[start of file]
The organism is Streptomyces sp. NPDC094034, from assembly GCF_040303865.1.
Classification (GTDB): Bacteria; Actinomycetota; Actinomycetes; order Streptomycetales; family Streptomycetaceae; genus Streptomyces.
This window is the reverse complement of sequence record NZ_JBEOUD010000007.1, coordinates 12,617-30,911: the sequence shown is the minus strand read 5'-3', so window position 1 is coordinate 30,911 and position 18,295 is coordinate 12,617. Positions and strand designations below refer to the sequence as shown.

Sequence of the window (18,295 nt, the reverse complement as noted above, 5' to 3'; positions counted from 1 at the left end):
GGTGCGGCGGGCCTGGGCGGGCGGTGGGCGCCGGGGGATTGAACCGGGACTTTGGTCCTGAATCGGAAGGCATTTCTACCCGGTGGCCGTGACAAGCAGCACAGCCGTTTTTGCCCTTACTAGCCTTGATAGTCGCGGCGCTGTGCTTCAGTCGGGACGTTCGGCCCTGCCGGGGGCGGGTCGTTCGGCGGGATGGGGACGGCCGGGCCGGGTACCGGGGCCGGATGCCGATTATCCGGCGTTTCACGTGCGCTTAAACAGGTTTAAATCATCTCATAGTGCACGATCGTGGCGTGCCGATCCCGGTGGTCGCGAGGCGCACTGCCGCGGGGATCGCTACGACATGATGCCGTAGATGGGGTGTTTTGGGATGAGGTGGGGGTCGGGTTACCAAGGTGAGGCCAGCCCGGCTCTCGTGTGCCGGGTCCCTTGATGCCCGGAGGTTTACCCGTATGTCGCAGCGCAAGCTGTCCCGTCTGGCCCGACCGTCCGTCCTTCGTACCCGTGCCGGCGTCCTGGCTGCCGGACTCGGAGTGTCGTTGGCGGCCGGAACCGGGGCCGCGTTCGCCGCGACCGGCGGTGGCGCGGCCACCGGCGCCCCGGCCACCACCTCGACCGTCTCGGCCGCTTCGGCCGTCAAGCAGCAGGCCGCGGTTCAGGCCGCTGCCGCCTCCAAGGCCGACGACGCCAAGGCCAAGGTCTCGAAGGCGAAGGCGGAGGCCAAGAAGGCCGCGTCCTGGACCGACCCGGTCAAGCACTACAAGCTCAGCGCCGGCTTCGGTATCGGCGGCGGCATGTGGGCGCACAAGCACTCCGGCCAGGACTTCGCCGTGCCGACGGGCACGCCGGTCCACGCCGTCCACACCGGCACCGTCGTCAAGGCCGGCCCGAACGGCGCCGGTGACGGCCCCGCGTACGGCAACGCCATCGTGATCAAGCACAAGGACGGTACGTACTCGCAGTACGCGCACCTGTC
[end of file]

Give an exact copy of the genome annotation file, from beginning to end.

The organism is Streptomyces sp. NPDC094034, from assembly GCF_040303865.1.
Classification (GTDB): Bacteria; Actinomycetota; Actinomycetes; order Streptomycetales; family Streptomycetaceae; genus Streptomyces.
This window is the reverse complement of sequence record NZ_JBEOUD010000007.1, coordinates 12,617-30,911: the sequence shown is the minus strand read 5'-3', so window position 1 is coordinate 30,911 and position 18,295 is coordinate 12,617. Positions and strand designations below refer to the sequence as shown.

Sequence of the window (18,295 nt, the reverse complement as noted above, 5' to 3'; positions counted from 1 at the left end):
GGTGCGGCGGGCCTGGGCGGGCGGTGGGCGCCGGGGGATTGAACCGGGACTTTGGTCCTGAATCGGAAGGCATTTCTACCCGGTGGCCGTGACAAGCAGCACAGCCGTTTTTGCCCTTACTAGCCTTGATAGTCGCGGCGCTGTGCTTCAGTCGGGACGTTCGGCCCTGCCGGGGGCGGGTCGTTCGGCGGGATGGGGACGGCCGGGCCGGGTACCGGGGCCGGATGCCGATTATCCGGCGTTTCACGTGCGCTTAAACAGGTTTAAATCATCTCATAGTGCACGATCGTGGCGTGCCGATCCCGGTGGTCGCGAGGCGCACTGCCGCGGGGATCGCTACGACATGATGCCGTAGATGGGGTGTTTTGGGATGAGGTGGGGGTCGGGTTACCAAGGTGAGGCCAGCCCGGCTCTCGTGTGCCGGGTCCCTTGATGCCCGGAGGTTTACCCGTATGTCGCAGCGCAAGCTGTCCCGTCTGGCCCGACCGTCCGTCCTTCGTACCCGTGCCGGCGTCCTGGCTGCCGGACTCGGAGTGTCGTTGGCGGCCGGAACCGGGGCCGCGTTCGCCGCGACCGGCGGTGGCGCGGCCACCGGCGCCCCGGCCACCACCTCGACCGTCTCGGCCGCTTCGGCCGTCAAGCAGCAGGCCGCGGTTCAGGCCGCTGCCGCCTCCAAGGCCGACGACGCCAAGGCCAAGGTCTCGAAGGCGAAGGCGGAGGCCAAGAAGGCCGCGTCCTGGACCGACCCGGTCAAGCACTACAAGCTCAGCGCCGGCTTCGGTATCGGCGGCGGCATGTGGGCGCACAAGCACTCCGGCCAGGACTTCGCCGTGCCGACGGGCACGCCGGTCCACGCCGTCCACACCGGCACCGTCGTCAAGGCCGGCCCGAACGGCGCCGGTGACGGCCCCGCGTACGGCAACGCCATCGTGATCAAGCACAAGGACGGTACGTACTCGCAGTACGCGCACCTGTC